I’ve seen lots of tweet threads full of pictures of buildings going from vaguely distinctive to all being exactly the same low-slung, soul-crushing idiocy. Mcdonald’s, for example, didn’t use to have the same exact shape and font as Wendy’s and the Blaze Pizza. I can’t find them now, but I’m sure you could if you wanted to scroll around the internet for a while. But the stupid shape of buildings isn’t the only problem we have in these latter days. The other big horror is how completely gray everything is:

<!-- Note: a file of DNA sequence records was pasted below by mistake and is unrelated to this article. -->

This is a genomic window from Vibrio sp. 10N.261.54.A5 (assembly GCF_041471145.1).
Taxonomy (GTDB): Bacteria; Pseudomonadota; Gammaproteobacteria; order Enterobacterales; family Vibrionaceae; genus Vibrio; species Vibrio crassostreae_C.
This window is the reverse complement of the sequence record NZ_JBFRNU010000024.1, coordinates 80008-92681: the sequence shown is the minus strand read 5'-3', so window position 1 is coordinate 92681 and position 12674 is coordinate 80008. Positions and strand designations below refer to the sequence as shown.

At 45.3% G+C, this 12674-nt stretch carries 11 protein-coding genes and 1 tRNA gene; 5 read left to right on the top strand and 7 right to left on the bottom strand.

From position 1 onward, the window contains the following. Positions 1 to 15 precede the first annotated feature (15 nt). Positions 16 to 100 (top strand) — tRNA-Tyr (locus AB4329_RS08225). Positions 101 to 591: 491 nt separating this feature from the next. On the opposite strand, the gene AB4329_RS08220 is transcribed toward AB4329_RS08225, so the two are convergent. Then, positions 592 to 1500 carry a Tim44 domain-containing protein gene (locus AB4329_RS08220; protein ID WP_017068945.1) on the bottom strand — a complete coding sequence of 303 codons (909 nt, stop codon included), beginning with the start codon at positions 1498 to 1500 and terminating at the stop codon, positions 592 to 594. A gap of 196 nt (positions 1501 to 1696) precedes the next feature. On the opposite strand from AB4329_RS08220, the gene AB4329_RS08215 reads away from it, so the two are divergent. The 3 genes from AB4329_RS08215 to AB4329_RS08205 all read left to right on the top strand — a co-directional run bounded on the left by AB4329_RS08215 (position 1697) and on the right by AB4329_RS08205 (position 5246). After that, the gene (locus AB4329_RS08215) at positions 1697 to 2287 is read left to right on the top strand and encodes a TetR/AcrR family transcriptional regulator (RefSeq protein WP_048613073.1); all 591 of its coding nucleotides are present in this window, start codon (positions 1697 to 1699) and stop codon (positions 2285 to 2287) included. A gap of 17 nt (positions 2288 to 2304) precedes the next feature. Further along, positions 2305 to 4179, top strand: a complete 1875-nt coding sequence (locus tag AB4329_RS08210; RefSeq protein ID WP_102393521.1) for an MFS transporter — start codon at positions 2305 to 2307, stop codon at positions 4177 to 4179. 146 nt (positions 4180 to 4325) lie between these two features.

The Josh’s steel railings are gray, and its plastic window sashes are a slightly clashing shade of gray. Inside, the floors are made of gray TimberCore, and the walls are painted an abject post-beige that interior designers call greige but is in fact just gray. Gray suffuses life beyond architecture: television, corporate logos, product packaging, clothes for babies, direct-to-consumer toothbrushes. What incentives — material, libidinal, or otherwise — could possibly account for all this gray? In 2020, a study by London’s Science Museum Group’s Digital Lab used image processing to analyze photographs of consumer objects manufactured between 1800 and the present. They found that things have become less colorful over time, converging on a spectrum between steel and charcoal, as though consumers want their gadgets to resemble the raw materials of the industries that produce them. If The Man in the Gray Flannel Suit once offered a warning about conformity, he is now an inspiration, although the outfit has gotten an upgrade. Today he is The Man in the Gray Bonobos, or The Man in the Gray Buck Mason Crew Neck, or The Man in the Gray Mack Weldon Sweatpants — all delivered via gray Amazon van. The imagined color of life under communism, gray has revealed itself to be the actual hue of globalized capital. “The distinct national colors of the imperialist map of the world have merged and blended in the imperial global rainbow,” wrote Hardt and Negri. What color does a blended rainbow produce? Greige, evidently.